Selective Mutism is my own worst enemy. It not only hides away who I really am, but it also stops me from doing the things that my personality type longs to do. To other people, it won’t make a difference if I’m extroverted or introverted. Most people aren’t bothered by that; different personality types are what keep the world interesting. However, to me, it makes a huge difference. Just like someone who is an introvert may be unhappy if they were forced to go to a busy party, I am unhappy by the fact that my anxiety often forces me to live the life of an introvert. Being unable to express who you really are can have a severe impact on someone’s life. Being an extrovert and having SM do not mix well together. If you are an extrovert yourself, you can imagine what it would be like to want to express that so badly, but being unable due to extreme levels of anxiety.

Whilst I am aware that no one fits into one singular category when it comes to personality types and that everyone has traits of them all, I do lean more towards the side of extroverted than I do introverted. I have traits of both, just as everyone does, but for me, the extroverted side of me seems to be the more dominant side of me that wants to come out the most but is often starved from being able to do that due to my extreme levels of anxiety.

I’m not the only person who has Selective Mutism and an extroverted personality. Every time I talk about this topic with anyone else who has SM, the majority of the time they say they could’ve said exactly the same about themselves, word for word. There are some people who have an introverted personality that have Selective Mutism – Selective Mutism affects people with all different types of personality types. SM doesn’t seem to have a preference for what kind of personality type it decides to affect. What I do find heartbreaking though, is that there does seem to be more people who say they have extroverted personalities than those who say they have introverted personalities. This means there are far too many people with SM that are living their lives not being able to live their life the way their personality type naturally wants to live. The most heartbreaking thing of all is that it doesn’t matter what personality type anyone with SM has, but the fact that there are so many people with absolutely incredible personalities who are unable to express who they really are and their personalities are being hidden away from the world by this wicked anxiety disorder.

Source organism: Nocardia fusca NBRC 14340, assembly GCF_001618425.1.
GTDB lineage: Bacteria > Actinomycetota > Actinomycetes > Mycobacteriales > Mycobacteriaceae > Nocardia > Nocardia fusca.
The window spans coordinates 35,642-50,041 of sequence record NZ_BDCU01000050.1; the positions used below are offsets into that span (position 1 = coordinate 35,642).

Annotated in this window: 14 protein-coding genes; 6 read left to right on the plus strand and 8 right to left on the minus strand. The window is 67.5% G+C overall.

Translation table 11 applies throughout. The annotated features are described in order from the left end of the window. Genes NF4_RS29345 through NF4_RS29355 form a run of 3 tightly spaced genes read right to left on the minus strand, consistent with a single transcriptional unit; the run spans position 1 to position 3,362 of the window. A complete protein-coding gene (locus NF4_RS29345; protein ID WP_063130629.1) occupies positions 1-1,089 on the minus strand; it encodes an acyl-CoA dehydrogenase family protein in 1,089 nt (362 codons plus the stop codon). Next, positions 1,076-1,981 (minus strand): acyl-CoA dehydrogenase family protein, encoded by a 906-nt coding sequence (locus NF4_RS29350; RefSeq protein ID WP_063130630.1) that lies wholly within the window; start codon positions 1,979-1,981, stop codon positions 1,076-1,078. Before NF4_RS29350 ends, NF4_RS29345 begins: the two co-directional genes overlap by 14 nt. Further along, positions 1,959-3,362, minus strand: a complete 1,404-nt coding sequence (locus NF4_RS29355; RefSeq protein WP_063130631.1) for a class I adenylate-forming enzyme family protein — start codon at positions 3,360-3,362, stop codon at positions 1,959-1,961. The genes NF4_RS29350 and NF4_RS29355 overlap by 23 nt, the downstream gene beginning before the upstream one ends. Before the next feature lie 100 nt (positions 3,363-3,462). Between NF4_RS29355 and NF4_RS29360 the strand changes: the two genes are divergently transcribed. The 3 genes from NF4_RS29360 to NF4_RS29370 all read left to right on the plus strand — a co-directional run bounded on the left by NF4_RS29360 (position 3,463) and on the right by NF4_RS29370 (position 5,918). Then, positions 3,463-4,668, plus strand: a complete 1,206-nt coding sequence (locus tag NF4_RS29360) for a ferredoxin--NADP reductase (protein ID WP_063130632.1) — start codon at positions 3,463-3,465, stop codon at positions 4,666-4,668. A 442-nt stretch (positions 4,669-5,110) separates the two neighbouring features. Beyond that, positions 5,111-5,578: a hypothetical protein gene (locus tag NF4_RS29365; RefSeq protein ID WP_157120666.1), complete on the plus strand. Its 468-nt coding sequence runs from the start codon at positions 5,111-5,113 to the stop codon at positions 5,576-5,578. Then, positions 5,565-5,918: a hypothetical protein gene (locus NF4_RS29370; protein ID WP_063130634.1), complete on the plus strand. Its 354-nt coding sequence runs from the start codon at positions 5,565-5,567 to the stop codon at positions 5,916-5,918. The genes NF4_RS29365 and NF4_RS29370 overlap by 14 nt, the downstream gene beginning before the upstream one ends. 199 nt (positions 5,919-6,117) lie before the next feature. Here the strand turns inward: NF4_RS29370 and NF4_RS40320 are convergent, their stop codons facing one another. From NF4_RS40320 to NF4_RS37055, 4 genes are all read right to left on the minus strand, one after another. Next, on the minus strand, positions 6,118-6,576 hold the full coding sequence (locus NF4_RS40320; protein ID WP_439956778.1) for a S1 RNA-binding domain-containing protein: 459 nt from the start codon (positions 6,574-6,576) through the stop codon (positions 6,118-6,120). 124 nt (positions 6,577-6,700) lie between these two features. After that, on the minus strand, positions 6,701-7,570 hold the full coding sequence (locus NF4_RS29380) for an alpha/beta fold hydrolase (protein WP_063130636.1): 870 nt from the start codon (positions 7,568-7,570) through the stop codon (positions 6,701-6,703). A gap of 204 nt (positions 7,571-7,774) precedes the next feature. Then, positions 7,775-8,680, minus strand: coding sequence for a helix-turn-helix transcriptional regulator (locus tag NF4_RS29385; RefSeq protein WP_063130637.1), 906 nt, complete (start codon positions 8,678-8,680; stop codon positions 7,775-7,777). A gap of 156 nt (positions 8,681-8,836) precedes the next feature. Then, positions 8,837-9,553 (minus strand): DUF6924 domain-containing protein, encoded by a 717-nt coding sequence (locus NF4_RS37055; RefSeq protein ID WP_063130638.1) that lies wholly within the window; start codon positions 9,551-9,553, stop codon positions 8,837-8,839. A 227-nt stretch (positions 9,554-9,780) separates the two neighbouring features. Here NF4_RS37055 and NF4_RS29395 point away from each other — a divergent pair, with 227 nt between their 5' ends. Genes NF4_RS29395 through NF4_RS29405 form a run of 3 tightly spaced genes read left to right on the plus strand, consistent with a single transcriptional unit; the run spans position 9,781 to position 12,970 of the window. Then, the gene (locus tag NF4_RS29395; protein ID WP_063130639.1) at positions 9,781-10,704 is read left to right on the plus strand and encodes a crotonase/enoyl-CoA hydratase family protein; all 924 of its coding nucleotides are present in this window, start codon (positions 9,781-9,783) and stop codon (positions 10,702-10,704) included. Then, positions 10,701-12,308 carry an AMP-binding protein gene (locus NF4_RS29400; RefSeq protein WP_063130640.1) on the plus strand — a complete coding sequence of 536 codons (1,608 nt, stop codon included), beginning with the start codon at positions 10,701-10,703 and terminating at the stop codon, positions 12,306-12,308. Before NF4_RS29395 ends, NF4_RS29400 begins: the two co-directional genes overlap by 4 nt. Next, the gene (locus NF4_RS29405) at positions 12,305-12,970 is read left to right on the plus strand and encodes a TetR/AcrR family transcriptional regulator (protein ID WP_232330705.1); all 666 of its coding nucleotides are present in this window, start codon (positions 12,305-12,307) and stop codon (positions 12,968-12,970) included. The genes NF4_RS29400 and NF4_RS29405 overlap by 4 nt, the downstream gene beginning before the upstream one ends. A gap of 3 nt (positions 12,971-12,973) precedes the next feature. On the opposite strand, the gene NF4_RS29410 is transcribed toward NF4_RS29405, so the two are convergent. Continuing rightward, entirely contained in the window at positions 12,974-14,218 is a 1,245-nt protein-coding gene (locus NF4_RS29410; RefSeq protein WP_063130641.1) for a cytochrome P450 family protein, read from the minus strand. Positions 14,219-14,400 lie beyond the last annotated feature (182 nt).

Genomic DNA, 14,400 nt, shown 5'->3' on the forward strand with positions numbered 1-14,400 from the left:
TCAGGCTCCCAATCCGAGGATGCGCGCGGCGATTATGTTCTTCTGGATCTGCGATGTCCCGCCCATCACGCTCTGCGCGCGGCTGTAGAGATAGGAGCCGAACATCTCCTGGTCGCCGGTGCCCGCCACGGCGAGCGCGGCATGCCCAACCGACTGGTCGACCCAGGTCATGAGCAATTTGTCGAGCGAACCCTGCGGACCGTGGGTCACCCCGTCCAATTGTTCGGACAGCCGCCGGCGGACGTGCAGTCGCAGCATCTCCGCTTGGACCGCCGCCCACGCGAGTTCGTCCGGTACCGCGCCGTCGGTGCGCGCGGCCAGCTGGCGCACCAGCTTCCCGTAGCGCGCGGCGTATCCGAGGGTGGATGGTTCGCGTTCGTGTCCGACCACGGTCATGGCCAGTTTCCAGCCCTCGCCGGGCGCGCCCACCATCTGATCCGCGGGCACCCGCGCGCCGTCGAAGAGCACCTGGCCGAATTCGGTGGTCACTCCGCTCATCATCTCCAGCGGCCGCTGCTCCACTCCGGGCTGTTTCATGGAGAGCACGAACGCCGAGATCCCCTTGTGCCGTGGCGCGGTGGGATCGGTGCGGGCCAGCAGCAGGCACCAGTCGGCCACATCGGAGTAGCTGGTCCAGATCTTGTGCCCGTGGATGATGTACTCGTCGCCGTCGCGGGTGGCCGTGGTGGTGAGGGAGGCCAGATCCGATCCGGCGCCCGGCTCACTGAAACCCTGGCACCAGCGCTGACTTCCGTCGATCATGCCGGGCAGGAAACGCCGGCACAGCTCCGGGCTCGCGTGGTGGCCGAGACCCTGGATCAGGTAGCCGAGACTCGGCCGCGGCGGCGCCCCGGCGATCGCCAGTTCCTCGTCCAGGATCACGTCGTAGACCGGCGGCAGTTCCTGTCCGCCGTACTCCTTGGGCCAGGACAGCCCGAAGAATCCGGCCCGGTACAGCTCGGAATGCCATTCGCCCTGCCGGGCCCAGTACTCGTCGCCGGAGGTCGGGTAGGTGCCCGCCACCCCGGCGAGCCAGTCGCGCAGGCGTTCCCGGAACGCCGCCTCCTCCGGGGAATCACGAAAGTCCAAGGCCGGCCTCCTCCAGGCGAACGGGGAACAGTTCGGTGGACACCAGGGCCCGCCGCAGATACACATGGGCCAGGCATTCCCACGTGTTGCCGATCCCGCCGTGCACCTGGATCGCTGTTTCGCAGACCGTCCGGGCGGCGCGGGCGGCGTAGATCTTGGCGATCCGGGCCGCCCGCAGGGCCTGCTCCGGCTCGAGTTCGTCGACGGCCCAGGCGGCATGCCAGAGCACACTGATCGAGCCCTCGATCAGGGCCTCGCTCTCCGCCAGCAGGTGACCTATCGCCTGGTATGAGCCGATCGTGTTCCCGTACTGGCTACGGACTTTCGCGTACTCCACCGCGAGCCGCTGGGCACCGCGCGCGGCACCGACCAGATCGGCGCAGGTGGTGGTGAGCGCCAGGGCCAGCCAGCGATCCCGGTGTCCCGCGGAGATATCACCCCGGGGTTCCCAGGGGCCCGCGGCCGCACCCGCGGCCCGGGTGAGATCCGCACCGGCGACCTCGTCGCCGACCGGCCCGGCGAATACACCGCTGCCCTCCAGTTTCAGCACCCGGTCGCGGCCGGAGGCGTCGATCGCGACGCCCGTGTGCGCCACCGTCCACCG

The next time you see someone who seems quiet, please don’t point it out, they may actually be a loud person underneath it all; desperate to show the world who they really are. Don’t even make jokes such as, “you talk too much!” etc. It could be more damaging than you realise.


2 thoughts on “You May Think That Everyone Who Has Selective Mutism Is Shy – Many Are Actually Extroverts

  1. Exactly! Thank you for saying that we dont lack confidence. It aways confused me when a psychology paper said we lack confidence & im guessing its the same as Social Anxiety? Though we may seem we lack confidence in approaching people & in general, I dont think I lack confidence? Or yes?
    Finally found people who go through the same thing I go through or went through!
    I understood you word for word.


  2. Thanks for sharing your insights. I came across this post searching for “extrovert with selective mutism”. I believe this perfectly describes my almost 7 year old daughter. She has selective mutism (but it’s slowly getting better), and I believe she is an extrovert. She would play with kids all day if she could. She really gets her energy from other people. I’m an introvert and get tired if I have no time to myself, but she wants to play with kids all day. Thankfully, her selective mutism doesn’t hold her back from interacting with other kids – as long as she can find a small group to play with. I’m sad that the anxiety might hold her back from some situations she would enjoy, but I think being an extrovert by nature motivates her to push through in certain situations that might otherwise be impossible.